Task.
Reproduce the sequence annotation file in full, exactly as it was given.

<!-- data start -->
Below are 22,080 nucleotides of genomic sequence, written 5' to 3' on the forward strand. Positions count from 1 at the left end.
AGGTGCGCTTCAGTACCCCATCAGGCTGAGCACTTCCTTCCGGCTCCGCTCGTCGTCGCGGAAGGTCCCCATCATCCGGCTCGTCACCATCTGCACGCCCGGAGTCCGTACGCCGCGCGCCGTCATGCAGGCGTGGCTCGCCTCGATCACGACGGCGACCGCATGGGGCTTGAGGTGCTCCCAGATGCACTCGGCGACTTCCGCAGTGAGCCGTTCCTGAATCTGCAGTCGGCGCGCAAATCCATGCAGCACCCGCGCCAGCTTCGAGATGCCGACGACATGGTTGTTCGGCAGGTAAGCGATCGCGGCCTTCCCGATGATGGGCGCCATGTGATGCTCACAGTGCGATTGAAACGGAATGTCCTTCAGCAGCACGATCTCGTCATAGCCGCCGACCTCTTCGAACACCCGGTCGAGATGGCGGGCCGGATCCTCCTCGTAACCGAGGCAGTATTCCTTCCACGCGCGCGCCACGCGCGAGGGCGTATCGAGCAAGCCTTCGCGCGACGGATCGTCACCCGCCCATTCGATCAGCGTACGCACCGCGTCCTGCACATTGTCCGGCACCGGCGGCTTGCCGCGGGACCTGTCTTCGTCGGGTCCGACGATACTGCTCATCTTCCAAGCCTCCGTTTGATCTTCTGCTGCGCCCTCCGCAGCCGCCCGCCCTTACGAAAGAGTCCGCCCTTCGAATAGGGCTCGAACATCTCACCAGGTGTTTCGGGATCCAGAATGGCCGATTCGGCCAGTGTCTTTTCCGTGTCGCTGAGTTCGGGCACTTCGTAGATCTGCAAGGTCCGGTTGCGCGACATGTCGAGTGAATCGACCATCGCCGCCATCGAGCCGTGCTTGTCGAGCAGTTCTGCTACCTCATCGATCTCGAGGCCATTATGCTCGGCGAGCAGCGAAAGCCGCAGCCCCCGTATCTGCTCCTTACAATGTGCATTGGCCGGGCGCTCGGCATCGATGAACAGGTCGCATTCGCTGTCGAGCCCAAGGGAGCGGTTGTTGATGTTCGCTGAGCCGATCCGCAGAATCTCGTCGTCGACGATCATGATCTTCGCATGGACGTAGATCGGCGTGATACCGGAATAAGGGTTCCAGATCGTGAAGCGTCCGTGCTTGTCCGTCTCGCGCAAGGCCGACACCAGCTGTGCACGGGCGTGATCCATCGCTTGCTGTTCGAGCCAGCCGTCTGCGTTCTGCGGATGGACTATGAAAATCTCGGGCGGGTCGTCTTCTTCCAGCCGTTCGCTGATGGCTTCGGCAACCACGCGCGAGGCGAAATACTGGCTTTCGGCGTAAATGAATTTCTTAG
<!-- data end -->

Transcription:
Below are 22,080 nucleotides of genomic sequence, written 5' to 3' on the forward strand. Positions count from 1 at the left end.
AGGTGCGCTTCAGTACCCCATCAGGCTGAGCACTTCCTTCCGGCTCCGCTCGTCGTCGCGGAAGGTCCCCATCATCCGGCTCGTCACCATCTGCACGCCCGGAGTCCGTACGCCGCGCGCCGTCATGCAGGCGTGGCTCGCCTCGATCACGACGGCGACCGCATGGGGCTTGAGGTGCTCCCAGATGCACTCGGCGACTTCCGCAGTGAGCCGTTCCTGAATCTGCAGTCGGCGCGCAAATCCATGCAGCACCCGCGCCAGCTTCGAGATGCCGACGACATGGTTGTTCGGCAGGTAAGCGATCGCGGCCTTCCCGATGATGGGCGCCATGTGATGCTCACAGTGCGATTGAAACGGAATGTCCTTCAGCAGCACGATCTCGTCATAGCCGCCGACCTCTTCGAACACCCGGTCGAGATGGCGGGCCGGATCCTCCTCGTAACCGAGGCAGTATTCCTTCCACGCGCGCGCCACGCGCGAGGGCGTATCGAGCAAGCCTTCGCGCGACGGATCGTCACCCGCCCATTCGATCAGCGTACGCACCGCGTCCTGCACATTGTCCGGCACCGGCGGCTTGCCGCGGGACCTGTCTTCGTCGGGTCCGACGATACTGCTCATCTTCCAAGCCTCCGTTTGATCTTCTGCTGCGCCCTCCGCAGCCGCCCGCCCTTACGAAAGAGTCCGCCCTTCGAATAGGGCTCGAACATCTCACCAGGTGTTTCGGGATCCAGAATGGCCGATTCGGCCAGTGTCTTTTCCGTGTCGCTGAGTTCGGGCACTTCGTAGATCTGCAAGGTCCGGTTGCGCGACATGTCGAGTGAATCGACCATCGCCGCCATCGAGCCGTGCTTGTCGAGCAGTTCTGCTACCTCATCGATCTCGAGGCCATTATGCTCGGCGAGCAGCGAAAGCCGCAGCCCCCGTATCTGCTCCTTACAATGTGCATTGGCCGGGCGCTCGGCATCGATGAACAGGTCGCATTCGCTGTCGAGCCCAAGGGAGCGGTTGTTGATGTTCGCTGAGCCGATCCGCAGAATCTCGTCGTCGACGATCATGATCTTCGCATGGACGTAGATCGGCGTGATACCGGAATAAGGGTTCCAGATCGTGAAGCGTCCGTGCTTGTCCGTCTCGCGCAAGGCCGACACCAGCTGTGCACGGGCGTGATCCATCGCTTGCTGTTCGAGCCAGCCGTCTGCGTTCTGCGGATGGACTATGAAAATCTCGGGCGGGTCGTCTTCTTCCAGCCGTTCGCTGATGGCTTCGGCAACCACGCGCGAGGCGAAATACTGGCTTTCGGCGTAAATGAATTTCTTAG